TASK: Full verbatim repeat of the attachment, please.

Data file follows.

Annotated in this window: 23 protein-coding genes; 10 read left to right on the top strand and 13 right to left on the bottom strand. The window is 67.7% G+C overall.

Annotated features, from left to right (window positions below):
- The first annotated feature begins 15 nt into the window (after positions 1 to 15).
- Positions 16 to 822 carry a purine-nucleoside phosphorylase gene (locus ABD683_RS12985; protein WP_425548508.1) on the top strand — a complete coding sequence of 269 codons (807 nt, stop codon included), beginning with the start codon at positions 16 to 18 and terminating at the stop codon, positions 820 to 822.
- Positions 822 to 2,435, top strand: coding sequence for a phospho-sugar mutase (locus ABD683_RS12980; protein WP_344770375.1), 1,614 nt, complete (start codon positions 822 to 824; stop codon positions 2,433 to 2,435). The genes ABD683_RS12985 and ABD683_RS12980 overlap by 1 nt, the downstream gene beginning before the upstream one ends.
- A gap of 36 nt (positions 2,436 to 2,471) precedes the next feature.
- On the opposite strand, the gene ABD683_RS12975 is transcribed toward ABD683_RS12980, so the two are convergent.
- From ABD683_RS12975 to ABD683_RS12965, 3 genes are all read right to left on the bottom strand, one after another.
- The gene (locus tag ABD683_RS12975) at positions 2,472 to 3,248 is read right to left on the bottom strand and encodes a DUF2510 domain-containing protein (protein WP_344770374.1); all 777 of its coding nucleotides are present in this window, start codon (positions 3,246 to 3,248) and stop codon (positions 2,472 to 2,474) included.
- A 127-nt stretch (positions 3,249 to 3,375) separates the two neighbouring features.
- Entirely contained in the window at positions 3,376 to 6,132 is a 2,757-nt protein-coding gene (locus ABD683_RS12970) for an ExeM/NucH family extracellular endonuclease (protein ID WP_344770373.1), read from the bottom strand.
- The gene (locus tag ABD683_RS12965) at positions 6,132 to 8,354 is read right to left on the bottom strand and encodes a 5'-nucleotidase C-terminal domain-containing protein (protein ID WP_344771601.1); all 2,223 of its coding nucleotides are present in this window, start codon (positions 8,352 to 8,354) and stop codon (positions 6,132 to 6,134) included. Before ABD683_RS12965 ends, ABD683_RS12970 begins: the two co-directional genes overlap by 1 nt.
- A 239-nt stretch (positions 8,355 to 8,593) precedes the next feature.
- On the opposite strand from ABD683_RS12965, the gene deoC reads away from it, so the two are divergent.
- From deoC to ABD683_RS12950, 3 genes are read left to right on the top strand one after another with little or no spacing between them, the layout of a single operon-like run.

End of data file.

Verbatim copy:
Annotated in this window: 23 protein-coding genes; 10 read left to right on the top strand and 13 right to left on the bottom strand. The window is 67.7% G+C overall.

Annotated features, from left to right (window positions below):
- The first annotated feature begins 15 nt into the window (after positions 1 to 15).
- Positions 16 to 822 carry a purine-nucleoside phosphorylase gene (locus ABD683_RS12985; protein WP_425548508.1) on the top strand — a complete coding sequence of 269 codons (807 nt, stop codon included), beginning with the start codon at positions 16 to 18 and terminating at the stop codon, positions 820 to 822.
- Positions 822 to 2,435, top strand: coding sequence for a phospho-sugar mutase (locus ABD683_RS12980; protein WP_344770375.1), 1,614 nt, complete (start codon positions 822 to 824; stop codon positions 2,433 to 2,435). The genes ABD683_RS12985 and ABD683_RS12980 overlap by 1 nt, the downstream gene beginning before the upstream one ends.
- A gap of 36 nt (positions 2,436 to 2,471) precedes the next feature.
- On the opposite strand, the gene ABD683_RS12975 is transcribed toward ABD683_RS12980, so the two are convergent.
- From ABD683_RS12975 to ABD683_RS12965, 3 genes are all read right to left on the bottom strand, one after another.
- The gene (locus tag ABD683_RS12975) at positions 2,472 to 3,248 is read right to left on the bottom strand and encodes a DUF2510 domain-containing protein (protein WP_344770374.1); all 777 of its coding nucleotides are present in this window, start codon (positions 3,246 to 3,248) and stop codon (positions 2,472 to 2,474) included.
- A 127-nt stretch (positions 3,249 to 3,375) separates the two neighbouring features.
- Entirely contained in the window at positions 3,376 to 6,132 is a 2,757-nt protein-coding gene (locus ABD683_RS12970) for an ExeM/NucH family extracellular endonuclease (protein ID WP_344770373.1), read from the bottom strand.
- The gene (locus tag ABD683_RS12965) at positions 6,132 to 8,354 is read right to left on the bottom strand and encodes a 5'-nucleotidase C-terminal domain-containing protein (protein ID WP_344771601.1); all 2,223 of its coding nucleotides are present in this window, start codon (positions 8,352 to 8,354) and stop codon (positions 6,132 to 6,134) included. Before ABD683_RS12965 ends, ABD683_RS12970 begins: the two co-directional genes overlap by 1 nt.
- A 239-nt stretch (positions 8,355 to 8,593) precedes the next feature.
- On the opposite strand from ABD683_RS12965, the gene deoC reads away from it, so the two are divergent.
- From deoC to ABD683_RS12950, 3 genes are read left to right on the top strand one after another with little or no spacing between them, the layout of a single operon-like run.